While beach towns, with their swaying palm trees and clear blue waters, are what most people think of when moving overseas, there’s a growing trend towards mountain living.
In today’s digitized world, where information (good and bad) abounds, the peacefulness of mountain living is appealing. Being surrounded by timeless, unchanging mountains puts the small problems and stresses of daily life into perspective.
Mountain living has many health benefits. Living at a higher altitude, you burn more calories going about everyday life. Walking up and down the hills strengthens your legs and you can often get a good workout simply going from shop to shop, buying your daily supplies.
Science sides with this trend: Fresh air has been proven to lower stress and helps treat asthma, plus studies have shown that mountain-dwellers sleep better than their sea-level counterparts. It’s little wonder that people living at altitude benefit from a longer life expectancies, less obesity, and enjoy a much lower risk of heart disease.
Abruzzo, sometimes called the heart of Italy, is wild, full of craggy-peaked mountains and cliff faces with sheer drops. Closer to the coast, the terrain becomes gentle rolling hills that sweep you down to the sparkling waters of the Adriatic. Popoli sits high in the hills, just where the countryside starts to turn mountainous.
Popoli is a medieval town, of just 5,000 residents that feels a million miles away from the modern world. Called the Città Dell’Acqua (City of Water), brooks wind their way through every part of the city, cutting a path through the cliffs and mountains and shaping the landscape as they go. A dormant volcano lies underground and heats the thermal springs, which have been hailed for their healing properties since Roman times.
The springs bring most of Popoli’s tourism, as they’ve been the town’s major point of interest and a vital part of the economy for centuries. The springs came to national prominence in 1576 when Father Serafino Razzi wrote about them in his diary. To seize the money-making opportunities the springs provided, a healing center was built in 1885. This was ruined during WWII… and a hastily built replacement didn’t fare much better. But in 1998, the current healing center was built. Thoroughly modern, Terme di Popoli is equipped to treat dozens of ailments and draws medical tourists from all over the country and beyond.
Popoli has been struggling with the same problems affecting lots of small towns in Italy over the last few decades. Young people leave for the big cities, citing a lack of job opportunities and activities, so towns struggle to maintain their population.
The solution Popoli and others have turned to will interest you…
Tax breaks, of course. This, and other incentives, are turning an already-depressed real estate market into a screaming bargain. In Popoli you can find a 60 square-meter property for as little as 5,000 euros. By renovating the property, you’ll bring some extra money (and people) back into the town.
The cost of living for a couple on a basic budget isabout US$1,200 per month. Abruzzo as a whole is affordable, and Popoli is no exception. Food and drink are excellent. In Popoli much of the food is cheap, fresh, and locally produced. Italy, Abruzzo in particular, is a wonderful place if you have a green thumb. Living on the outskirts of Popoli you could easily farm plenty of your own produce.
At 254 meters above sea level, Popoli is low enough that you aren’t exposed to the extreme snow of the mountains but high enough that you won’t confuse the area with Tuscany. That said, you’ll need heating during winter. Fear not, most houses have a fireplace or stoves to help heat the property and take the edge off the heating bills.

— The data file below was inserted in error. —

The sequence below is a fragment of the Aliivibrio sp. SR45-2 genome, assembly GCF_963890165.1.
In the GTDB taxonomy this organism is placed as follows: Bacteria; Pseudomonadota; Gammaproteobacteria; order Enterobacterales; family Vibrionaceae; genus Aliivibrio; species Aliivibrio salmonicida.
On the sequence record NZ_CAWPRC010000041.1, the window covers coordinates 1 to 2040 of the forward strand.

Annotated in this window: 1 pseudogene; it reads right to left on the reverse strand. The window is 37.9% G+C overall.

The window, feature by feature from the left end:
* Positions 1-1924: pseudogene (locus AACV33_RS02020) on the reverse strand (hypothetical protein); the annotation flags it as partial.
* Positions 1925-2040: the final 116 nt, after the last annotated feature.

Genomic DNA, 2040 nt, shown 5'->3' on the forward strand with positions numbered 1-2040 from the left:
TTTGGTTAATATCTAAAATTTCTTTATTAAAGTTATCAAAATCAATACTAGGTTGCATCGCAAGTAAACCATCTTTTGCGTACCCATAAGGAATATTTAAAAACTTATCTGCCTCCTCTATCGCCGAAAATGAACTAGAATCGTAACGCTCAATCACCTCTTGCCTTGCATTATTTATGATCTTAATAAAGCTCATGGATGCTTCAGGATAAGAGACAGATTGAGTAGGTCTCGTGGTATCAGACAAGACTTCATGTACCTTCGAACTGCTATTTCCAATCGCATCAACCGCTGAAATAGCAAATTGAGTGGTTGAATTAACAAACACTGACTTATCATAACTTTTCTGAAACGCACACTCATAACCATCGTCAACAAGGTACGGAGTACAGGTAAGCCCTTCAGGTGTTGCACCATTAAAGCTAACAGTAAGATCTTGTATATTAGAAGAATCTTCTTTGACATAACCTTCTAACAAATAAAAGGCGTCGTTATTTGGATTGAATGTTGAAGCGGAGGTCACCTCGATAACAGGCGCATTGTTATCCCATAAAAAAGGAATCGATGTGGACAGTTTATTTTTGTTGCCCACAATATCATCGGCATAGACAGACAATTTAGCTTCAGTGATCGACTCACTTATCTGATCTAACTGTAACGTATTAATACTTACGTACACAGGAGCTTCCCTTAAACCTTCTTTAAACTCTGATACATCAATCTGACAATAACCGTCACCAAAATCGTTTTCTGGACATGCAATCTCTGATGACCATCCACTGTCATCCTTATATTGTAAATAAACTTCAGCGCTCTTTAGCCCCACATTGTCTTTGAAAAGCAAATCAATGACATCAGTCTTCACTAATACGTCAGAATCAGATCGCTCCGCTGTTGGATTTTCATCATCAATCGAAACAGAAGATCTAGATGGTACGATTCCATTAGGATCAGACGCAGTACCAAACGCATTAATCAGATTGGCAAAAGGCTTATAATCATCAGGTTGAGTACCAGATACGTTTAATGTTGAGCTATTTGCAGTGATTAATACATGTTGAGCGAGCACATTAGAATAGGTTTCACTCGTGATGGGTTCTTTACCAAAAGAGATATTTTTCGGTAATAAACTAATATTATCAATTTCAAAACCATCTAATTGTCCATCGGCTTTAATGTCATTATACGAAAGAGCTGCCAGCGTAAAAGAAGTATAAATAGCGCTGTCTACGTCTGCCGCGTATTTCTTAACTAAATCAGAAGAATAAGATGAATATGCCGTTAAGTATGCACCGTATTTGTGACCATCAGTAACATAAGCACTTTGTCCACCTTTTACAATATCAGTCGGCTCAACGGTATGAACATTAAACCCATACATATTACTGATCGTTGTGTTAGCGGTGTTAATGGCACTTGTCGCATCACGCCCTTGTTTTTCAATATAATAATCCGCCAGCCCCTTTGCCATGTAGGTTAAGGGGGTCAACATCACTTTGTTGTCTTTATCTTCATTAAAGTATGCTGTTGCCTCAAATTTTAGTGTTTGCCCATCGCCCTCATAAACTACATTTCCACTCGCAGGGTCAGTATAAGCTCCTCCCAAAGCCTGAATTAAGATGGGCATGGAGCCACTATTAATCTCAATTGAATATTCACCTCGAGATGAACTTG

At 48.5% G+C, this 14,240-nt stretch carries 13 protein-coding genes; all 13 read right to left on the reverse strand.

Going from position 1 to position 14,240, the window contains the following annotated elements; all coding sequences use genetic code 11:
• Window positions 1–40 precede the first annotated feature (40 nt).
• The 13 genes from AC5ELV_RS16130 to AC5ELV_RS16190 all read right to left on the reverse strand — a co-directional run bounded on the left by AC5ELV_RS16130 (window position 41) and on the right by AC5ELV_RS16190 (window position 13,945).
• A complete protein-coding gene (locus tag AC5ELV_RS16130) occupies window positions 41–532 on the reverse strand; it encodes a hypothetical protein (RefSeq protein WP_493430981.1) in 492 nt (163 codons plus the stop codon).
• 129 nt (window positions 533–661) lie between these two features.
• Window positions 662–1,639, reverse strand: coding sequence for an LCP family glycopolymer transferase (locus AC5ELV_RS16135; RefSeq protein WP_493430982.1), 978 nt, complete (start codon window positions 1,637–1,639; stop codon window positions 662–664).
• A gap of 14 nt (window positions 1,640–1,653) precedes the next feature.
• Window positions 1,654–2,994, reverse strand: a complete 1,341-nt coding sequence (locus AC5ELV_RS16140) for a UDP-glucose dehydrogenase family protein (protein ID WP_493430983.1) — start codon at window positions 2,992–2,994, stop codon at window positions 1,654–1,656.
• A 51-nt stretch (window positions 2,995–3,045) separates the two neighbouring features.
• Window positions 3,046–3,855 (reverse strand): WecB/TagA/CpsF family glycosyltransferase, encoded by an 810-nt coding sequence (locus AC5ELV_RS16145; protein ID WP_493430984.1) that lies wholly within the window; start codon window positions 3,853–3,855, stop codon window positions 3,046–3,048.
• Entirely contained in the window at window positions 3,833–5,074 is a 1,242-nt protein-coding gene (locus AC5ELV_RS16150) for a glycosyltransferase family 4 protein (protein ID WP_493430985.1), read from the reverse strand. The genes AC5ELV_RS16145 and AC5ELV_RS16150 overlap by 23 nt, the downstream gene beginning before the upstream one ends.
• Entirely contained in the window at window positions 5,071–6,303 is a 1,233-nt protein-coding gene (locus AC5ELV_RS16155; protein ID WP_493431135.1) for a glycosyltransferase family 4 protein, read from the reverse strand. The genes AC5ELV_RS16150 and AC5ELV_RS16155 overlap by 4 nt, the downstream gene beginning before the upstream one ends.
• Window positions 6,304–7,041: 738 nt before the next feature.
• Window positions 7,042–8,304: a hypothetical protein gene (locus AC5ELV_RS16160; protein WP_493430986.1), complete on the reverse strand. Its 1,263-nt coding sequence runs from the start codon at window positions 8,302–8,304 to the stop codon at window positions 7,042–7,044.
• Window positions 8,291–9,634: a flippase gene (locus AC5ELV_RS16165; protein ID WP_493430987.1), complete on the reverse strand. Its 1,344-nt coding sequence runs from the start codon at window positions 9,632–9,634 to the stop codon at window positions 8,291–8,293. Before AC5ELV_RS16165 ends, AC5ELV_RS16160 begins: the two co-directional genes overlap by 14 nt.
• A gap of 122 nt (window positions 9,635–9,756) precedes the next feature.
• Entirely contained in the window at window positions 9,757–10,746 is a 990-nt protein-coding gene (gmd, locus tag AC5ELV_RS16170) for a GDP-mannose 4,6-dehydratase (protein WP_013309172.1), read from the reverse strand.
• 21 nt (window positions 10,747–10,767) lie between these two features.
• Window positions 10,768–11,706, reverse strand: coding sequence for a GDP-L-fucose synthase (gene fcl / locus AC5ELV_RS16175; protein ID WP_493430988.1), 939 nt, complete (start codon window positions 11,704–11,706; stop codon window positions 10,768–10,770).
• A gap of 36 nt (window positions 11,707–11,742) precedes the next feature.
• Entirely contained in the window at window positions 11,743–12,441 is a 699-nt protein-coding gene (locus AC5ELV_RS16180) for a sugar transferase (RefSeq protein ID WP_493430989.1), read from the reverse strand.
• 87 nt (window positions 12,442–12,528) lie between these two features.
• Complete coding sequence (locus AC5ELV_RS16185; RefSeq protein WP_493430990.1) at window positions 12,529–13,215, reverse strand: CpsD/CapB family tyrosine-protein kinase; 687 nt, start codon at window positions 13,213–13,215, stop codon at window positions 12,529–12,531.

Cuenca is one of the great bargains for expat living.Taking full advantage of this is the well-established, 12,000-strong expat community. Expats are mostly Americans and Canadians, with a recent influx of Europeans.
The climate here is year-round springtime. You can leave your windows open throughout the year without resorting to air conditioning. There are cheaper retirement locations in Ecuador, but the balance between lifestyle and a low cost of living is better in Cuenca than anywhere else in Ecuador.
Cuenca is a colonial city with superb architecture and modern infrastructure. Many of the buildings are UNESCO-protected, so you can be sure the city will remain this way for years to come. The culture vulture in you will be delighted—Cuenca is the culture capital of Ecuador. Attend the orchestra, art galleries, or live dancing and music shows, often for free. Culinary-wise, you’ll have many fine dining options as well as cafés offering traditional food at excellent prices.
Cuenca sometimes feels like a city from another age. The cobbled streets, colonial architecture, and mountain views endow Cuenca with an air of tranquility often missing in big cities. The city is also pedestrian-friendly. While you’ll probably still want to own a car, you’ll use it sparingly. Public transportation is reliable, and a new tram system is currently being built.
A couple’s basic monthly budget comes to US$1,934… or lower, by taking advantage of a few of Cuenca’s bargains…
You can find a number of US$1 fixed-menu lunches (although US$2.50 is becoming the norm), plenty of fresh produce, and fresh seafood arriving from the coast every day. A bus ride is 30 cents and taxis are also inexpensive.
Cuenca’s at 2,560 meters above sea level, so the weather is always moderate. However, the altitude can make things difficult if you suffer from high blood pressure or breathing difficulties.
If you love the outdoor life, you won’t find many better places to be, than Annecy. During winter, the area is one of Europe’s premier ski-locations; skiers and snowboarders come to enjoy the variety of slopes and excellent facilities. In the summer, the action moves from the slopes to the lake. Fishing, sailing, windsurfing, and swimming are popular ways to spend the warm summer days. Of course, you can hike the Alps and take in the crisp, clean, mountain air throughout the year.